La Maestra Maldestra
Let’s just get this out in the open right from the start: Italian is not considered a particularly useful language.
Don’t gasp. Don’t cry. Don’t be surprised to hear this coming from me. I may love Italy and all things Italian, but I know the score.
In the grand scheme of the world, not that many people speak Italian. The big discussions between political leaders don’t happen in Italian, and not many people (other than those living in Italy) are forced to learn Italian at school. You don’t need to understand Italian to read Dante any more, and you don’t need to speak Italian to get a job unless you live in Italy. You don’t need it in order to travel around Italy because a ton of people there speak at least some English, and you don’t need it for immediate access to pop culture anywhere outside of Italy.
In today’s world of immediate gratification and propelled by the widespread need to do things for the main purpose of “getting ahead”, why push yourself to eke out a bit of time from your jam-packed schedule to learn a language that isn’t going to help you in pretty much any tangible way? (At least, that’s what you think).
English is the language of the world, and any of us with it as our Mother Tongue should count ourselves lucky. English is it. Italian (and every other language) is out. Isn’t that the general consensus?
I’m here to tell you that contrary to popular belief, Italian is useful.
It’s useful, it’s helpful, and it’s a language that, through its nature and the nature of its speakers, lends itself to being fun.
Knowing a second language in general is a good thing. It’s like gymnastics for your brain when you switch back and forth between the two. They say that people who know and use a second language, ward off alzheimer’s disease longer than their monolingual counterparts. Who doesn’t want that?
Also, if you tell me that Italian hasn’t been useful in my job hunts, I’ll eat my hat. I have had four, count them, FOUR jobs that knowing Italian has helped me get: my job working for a tour operator in Tuscany, a group leader for summer abroad students in Italy, writer for an Italian-Canadian magazine, and Italian instructor at a university. In a couple cases, my knowing Italian was the deal maker/breaker in my getting those job offers. Now tell me that it hasn’t been useful. And tell me that those jobs aren’t at least somewhat cool. Tell me!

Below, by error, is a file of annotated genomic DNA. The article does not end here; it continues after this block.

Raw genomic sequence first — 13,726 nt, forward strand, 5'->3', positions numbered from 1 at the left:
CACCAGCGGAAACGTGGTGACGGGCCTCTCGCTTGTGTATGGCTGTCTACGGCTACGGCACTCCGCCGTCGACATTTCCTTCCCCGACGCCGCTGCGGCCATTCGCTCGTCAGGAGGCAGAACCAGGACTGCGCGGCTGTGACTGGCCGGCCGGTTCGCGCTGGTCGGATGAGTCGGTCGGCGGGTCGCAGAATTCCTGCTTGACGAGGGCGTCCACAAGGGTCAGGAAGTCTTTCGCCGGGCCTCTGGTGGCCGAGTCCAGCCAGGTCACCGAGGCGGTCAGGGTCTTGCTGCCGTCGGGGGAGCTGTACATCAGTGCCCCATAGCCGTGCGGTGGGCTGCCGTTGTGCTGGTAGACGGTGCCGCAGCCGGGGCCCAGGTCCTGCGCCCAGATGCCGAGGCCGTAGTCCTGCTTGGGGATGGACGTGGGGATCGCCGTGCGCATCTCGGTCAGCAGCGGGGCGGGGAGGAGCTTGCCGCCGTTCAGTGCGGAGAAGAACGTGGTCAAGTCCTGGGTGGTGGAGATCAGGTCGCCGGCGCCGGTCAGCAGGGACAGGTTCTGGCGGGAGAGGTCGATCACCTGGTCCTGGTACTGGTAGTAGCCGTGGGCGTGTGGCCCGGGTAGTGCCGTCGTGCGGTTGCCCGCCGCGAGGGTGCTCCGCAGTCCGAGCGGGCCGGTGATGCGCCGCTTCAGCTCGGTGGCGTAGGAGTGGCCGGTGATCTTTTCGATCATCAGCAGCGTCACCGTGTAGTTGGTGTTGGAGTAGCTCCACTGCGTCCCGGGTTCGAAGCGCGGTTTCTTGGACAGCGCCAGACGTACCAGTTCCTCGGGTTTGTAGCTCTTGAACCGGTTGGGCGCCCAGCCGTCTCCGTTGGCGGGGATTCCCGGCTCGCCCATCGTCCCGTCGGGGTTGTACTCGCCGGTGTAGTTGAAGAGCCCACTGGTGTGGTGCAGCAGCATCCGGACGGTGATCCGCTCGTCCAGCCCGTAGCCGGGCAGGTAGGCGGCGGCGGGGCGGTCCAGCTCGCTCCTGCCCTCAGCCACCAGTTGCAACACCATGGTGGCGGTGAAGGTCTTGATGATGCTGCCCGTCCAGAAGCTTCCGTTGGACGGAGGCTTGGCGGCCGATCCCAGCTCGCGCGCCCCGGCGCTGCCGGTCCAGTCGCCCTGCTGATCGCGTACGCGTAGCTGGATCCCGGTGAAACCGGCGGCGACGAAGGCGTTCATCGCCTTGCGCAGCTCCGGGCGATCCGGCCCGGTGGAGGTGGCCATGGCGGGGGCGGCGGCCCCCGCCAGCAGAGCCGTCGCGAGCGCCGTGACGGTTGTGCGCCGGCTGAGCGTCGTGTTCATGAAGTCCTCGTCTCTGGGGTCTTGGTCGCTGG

You can’t do it. Because the jobs are cool, the experiences were/are amazing, and Italian has proved itself useful for helping to feed my salvadanaio (piggybank).
Then there’s the more “Italian” side to this argument, the touchy-feely side.
Think of how many more people you can talk to if you know a second language. And think about the people who speak Italian. There are a lot of real personaggi (characters) on that peninsula, and by knowing Italian, you get to talk to them. You get to get to know them. You get to read Dante in all his original 13th century splendour, and you get to listen to songs like “We No Speak Americano” and understand all the words.
We don’t study Italian because we need to, like everyone who studies English does. We don’t have that pressure. Our jobs, (well, most of them), our livelihoods, our families don’t depend on our knowledge of la bella lingua. But maybe that’s just it, the beautiful part of it all. We study Italian because we want to, not because we need to. Because the music of the language moves us to learn it, to engage in this “impracticality”, to throw some of our precious time to the wind and do something simple for the pleasure of being able to pronounce words like piacere.
And if I wasn’t convinced of the merits of knowing Italian before, a conversation with the owner of a language school in Rome this summer really tipped the scales for me.
“Sarah,” he said, cigarette in hand, leaning casually on the railing of one of the school’s small balconies. “In this Italian school, we used to also share the space with an English school. Our two sets of students were completely different. The English ones, well, they didn’t want to come to class, they walked around with their heads down, all grey, you know,” he shrugged.
“But the ones who were studying Italian,” his eyes lit up and his voice took on a breathy quality.
“Sarah, the ones who were studying Italian were just more…” he waved his hand casually as he searched for the word. It didn’t take him long before he plucked it out of the Roman sunshine and gave it to me through a slow smile.